Gay couple Brad and Scott, faces of ‘yes’ vote, marry in Brisbane

Queensland Couple Brad and Scott

A gay couple whose emotional reaction to the announcement of the “yes” result last November went viral online have wed in Brisbane.

Brad Harker and Scott D’Amico (pictured) were among those gathered in Queens Park to hear the result announced on November 15.

The couple became the local face of celebrations as photographs and footage spread of the pair draped in a rainbow flag and shedding tears of joy at hearing the 61% “yes” result.

And last week, Brad and Scott married in front of 200 family and friends at Broadway Chapel in Woolloongabba.

“There was not a dry eye in the chapel and it was intimate, inclusive and heartfelt,” Scott told the Courier-Mail.

“We had both ‘yes’ and ‘no’ voters present, however they showed their love and support despite their views on marriage equality.”

The pair said they wore handmade feather capes during the ceremony, as a tribute to the years they spent campaigning for marriage equality.

Brad Harker and Scott D’Amico wear their handmade feather capes on the day of their Brisbane wedding

“These are the same feathers we wore in countless gay parade marches advocating for marriage equality across the globe,” Brad explained.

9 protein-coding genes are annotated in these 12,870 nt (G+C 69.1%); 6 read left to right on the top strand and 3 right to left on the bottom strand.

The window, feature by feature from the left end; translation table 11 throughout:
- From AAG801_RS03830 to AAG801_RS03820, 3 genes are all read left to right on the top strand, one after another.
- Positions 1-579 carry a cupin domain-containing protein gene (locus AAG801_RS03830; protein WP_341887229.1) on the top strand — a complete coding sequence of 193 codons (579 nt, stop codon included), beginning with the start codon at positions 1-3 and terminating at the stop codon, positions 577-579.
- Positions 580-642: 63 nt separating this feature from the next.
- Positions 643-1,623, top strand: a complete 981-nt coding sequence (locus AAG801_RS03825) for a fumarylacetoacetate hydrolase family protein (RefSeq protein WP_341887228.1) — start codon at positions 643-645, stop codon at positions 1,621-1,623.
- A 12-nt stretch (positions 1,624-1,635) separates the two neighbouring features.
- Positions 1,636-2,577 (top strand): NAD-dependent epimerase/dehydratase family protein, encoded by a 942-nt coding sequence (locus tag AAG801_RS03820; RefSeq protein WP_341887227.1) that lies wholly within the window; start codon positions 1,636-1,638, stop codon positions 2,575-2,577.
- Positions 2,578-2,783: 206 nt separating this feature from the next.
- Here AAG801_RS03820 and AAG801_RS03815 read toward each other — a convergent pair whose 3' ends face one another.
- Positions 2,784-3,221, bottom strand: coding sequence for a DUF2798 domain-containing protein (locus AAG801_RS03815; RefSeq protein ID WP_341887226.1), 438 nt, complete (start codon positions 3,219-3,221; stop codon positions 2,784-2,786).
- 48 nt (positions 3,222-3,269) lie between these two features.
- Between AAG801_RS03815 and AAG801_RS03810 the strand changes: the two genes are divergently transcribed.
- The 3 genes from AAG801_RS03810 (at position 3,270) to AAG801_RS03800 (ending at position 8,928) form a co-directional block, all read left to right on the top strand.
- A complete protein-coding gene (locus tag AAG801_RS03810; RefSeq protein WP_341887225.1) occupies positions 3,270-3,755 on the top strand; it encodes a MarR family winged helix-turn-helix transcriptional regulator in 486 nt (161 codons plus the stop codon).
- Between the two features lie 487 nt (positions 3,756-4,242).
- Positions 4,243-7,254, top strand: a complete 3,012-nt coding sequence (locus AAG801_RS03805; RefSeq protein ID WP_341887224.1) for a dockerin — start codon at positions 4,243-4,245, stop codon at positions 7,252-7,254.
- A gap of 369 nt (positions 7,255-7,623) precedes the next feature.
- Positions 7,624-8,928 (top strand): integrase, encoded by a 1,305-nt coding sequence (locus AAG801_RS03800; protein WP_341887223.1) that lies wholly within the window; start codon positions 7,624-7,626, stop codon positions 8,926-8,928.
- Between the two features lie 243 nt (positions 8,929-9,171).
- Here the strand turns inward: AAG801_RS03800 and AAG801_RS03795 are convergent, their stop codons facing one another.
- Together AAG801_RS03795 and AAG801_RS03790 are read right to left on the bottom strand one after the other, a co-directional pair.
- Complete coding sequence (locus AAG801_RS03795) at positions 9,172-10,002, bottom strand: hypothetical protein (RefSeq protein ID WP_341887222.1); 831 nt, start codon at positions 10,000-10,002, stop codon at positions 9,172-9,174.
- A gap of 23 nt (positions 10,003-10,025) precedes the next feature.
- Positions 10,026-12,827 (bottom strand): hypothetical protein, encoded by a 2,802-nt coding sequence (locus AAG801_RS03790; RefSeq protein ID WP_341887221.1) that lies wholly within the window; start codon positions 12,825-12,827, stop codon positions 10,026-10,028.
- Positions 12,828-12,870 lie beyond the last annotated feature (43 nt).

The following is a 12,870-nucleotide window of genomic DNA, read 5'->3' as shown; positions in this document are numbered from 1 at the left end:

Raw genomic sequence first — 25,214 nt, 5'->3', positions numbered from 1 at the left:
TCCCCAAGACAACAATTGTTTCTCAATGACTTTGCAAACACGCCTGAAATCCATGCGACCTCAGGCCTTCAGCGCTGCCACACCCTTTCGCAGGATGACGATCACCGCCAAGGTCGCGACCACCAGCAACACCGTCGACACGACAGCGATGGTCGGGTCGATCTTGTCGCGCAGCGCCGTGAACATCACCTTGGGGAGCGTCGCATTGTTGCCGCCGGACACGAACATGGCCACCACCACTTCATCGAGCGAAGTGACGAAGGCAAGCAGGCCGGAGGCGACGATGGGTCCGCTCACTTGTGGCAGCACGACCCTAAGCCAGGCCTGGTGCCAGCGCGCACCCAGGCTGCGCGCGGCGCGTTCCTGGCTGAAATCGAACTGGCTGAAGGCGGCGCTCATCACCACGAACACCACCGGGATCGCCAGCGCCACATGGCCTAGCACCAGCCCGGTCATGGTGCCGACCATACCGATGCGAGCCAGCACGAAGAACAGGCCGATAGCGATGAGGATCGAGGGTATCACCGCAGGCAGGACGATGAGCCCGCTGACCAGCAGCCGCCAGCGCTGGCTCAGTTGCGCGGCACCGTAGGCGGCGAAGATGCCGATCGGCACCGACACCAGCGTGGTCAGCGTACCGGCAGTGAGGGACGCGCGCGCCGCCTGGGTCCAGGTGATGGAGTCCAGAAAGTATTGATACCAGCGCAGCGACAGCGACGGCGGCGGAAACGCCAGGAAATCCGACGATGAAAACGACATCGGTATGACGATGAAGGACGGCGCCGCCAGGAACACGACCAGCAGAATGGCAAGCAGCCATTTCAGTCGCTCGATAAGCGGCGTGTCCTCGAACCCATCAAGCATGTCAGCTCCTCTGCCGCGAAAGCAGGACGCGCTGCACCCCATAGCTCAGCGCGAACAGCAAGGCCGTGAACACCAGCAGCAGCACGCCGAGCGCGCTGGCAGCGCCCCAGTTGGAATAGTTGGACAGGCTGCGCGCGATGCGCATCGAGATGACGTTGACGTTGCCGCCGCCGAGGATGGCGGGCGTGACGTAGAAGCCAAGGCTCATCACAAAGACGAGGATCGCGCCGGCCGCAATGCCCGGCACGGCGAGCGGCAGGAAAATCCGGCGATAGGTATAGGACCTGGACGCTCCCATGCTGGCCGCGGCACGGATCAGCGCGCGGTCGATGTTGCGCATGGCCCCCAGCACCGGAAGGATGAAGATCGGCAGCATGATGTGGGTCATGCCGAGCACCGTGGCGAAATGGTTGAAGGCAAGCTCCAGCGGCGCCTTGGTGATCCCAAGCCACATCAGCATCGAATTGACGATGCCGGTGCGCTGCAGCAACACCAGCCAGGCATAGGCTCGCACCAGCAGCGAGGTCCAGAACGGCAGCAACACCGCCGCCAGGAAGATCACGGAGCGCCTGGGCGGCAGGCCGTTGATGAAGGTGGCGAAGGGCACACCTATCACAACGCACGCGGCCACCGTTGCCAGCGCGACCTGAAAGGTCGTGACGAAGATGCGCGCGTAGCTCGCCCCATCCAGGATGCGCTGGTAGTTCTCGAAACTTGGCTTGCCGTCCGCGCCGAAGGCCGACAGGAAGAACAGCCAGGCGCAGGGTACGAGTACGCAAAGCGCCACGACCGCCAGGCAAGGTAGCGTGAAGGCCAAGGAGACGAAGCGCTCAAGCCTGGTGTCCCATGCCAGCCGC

“Thank God, Australians did vote yes because they empowered the change necessary to allow Scott and I to lovingly marry each other.”

The couple were among hundreds who gathered in Queens Park in Brisbane on November 15 to hear the announcement that a majority of respondents to the postal survey had voted “yes”.

Brad explained at the time, “For years we’ve felt like we’ve had to hide our sexuality.

“It’s the most unbelievable thing to have Australia back you in such large numbers across the nation.”

During the postal survey, the couple held an “equality barbeque” in their backyard for neighbours in their Brisbane suburb, which a friend filmed and shared online.

“I used to be a Mormon missionary in my earlier years and I probably would have voted no. Over the years I came to realise I was gay,” Brad said at the time.

“My mind started to open up [and] I started to think about other people. When I think about each and every one of you here today I think that each and every one of you are here thinking about other people, and not yourselves.

“And I think that this is a big, distinguishing feature among many people in our community. People that think of others, and people that are putting them as a priority, are generally the ones that are actually voting yes.”

Jordan Hirst
Jordan Hirst

Jordan Hirst is an experienced journalist and content creator with a career spanning over a decade at QNews. Since 2012, the Brisbane local has covered an enormous range of topics and subjects in-depth affecting the LGBTIQA+ community, both in Australia and overseas. Today, the Brisbane-based journalist covers everything from current affairs, politics and health to sport and entertainment.

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